Some scholars are trying to discern what kinds of learning have survived technological replacement better than others. Richard J. Murnane and Frank Levy in their book “The New Division of Labor” (Princeton, 2004) studied occupations that expanded during the information revolution of the recent past. They included jobs like service manager at an auto dealership, as opposed to jobs that have declined, like telephone operator.
The successful occupations, by this measure, shared certain characteristics: People who practiced them needed complex communication skills and expert knowledge. Such skills included an ability to convey “not just information but a particular interpretation of information.” They said that expert knowledge was broad, deep and practical, allowing the solution of “uncharted problems.”
These attributes may not be as beneficial in the future. But the study certainly suggests that a college education needs to be broad and general, and not defined primarily by the traditional structure of separate departments staffed by professors who want, most of all, to be at the forefront of their own narrow disciplines. But this old departmental structure is still fundamental at universities, and it is hard to change.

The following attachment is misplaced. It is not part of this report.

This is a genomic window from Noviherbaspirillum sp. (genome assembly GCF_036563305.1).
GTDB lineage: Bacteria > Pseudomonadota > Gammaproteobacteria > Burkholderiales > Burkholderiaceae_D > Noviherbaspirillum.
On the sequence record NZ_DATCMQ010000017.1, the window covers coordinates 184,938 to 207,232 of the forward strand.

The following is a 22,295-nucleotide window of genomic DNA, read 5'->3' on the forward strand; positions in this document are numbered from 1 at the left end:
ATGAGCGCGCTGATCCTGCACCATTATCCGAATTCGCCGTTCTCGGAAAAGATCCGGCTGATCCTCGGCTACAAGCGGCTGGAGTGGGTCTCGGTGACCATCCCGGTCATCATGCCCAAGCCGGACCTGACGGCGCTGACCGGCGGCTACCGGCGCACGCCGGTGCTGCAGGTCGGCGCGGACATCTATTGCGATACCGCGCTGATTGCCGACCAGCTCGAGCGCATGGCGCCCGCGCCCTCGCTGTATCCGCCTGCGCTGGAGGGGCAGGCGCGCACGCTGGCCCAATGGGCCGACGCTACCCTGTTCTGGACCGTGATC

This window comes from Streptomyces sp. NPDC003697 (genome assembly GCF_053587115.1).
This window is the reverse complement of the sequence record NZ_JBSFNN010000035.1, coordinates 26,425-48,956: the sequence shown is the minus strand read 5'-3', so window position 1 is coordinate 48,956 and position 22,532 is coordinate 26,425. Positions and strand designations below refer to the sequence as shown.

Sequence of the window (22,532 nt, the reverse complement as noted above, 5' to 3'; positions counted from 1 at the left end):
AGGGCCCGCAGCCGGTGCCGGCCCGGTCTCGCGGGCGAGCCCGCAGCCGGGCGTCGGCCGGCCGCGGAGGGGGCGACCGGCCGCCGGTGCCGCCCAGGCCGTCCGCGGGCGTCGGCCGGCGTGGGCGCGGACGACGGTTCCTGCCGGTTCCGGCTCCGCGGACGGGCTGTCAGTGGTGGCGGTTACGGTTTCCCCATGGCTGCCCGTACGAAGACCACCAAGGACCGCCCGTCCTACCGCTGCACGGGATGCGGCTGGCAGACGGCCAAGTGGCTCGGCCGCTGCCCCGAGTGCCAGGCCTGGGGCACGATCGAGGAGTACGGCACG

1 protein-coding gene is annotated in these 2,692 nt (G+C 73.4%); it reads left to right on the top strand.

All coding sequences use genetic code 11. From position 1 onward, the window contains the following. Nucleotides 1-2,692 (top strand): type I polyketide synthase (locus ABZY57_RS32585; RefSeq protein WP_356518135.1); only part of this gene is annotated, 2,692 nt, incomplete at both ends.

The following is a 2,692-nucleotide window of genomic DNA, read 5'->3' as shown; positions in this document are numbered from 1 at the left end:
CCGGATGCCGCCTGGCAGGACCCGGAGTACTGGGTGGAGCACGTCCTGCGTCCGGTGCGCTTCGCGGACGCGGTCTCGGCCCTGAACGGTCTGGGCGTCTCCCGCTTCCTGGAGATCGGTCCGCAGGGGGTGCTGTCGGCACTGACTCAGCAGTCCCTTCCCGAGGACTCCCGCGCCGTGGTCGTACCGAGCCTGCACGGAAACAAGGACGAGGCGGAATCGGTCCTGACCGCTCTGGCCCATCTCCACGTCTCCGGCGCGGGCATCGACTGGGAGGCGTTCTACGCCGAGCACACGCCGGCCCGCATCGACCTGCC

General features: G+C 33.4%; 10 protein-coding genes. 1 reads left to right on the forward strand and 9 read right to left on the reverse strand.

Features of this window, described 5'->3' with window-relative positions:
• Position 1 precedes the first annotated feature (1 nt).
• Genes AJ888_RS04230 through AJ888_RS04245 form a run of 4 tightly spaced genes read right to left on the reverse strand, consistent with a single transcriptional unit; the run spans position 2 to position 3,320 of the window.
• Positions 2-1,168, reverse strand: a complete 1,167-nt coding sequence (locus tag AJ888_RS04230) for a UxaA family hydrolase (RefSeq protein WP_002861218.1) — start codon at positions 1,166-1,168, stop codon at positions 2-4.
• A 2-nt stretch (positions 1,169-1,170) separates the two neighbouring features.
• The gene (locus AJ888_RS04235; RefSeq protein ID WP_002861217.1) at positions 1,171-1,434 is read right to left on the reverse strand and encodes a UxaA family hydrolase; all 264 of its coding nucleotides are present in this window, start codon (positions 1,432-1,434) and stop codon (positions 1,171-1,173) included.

Full article here from Robert Shiller.
A few random thoughts. Disciplines which are purely about knowledge accumulation are risky if the type of knowledge acquired is that which computers can accumulate in a fraction of the time. Lots of Ph.D's seem unlikely to be economically worthwhile considering the cost of higher education.
Watch the virtual assistant on your phone. Siri or Google Now are good benchmarks for what skills are becoming obsolete, and which are still of great value.
Most humans still prefer a bit of entropy and warmth from those they interact with, especially in the service sector, and indexing high on that still commands a premium.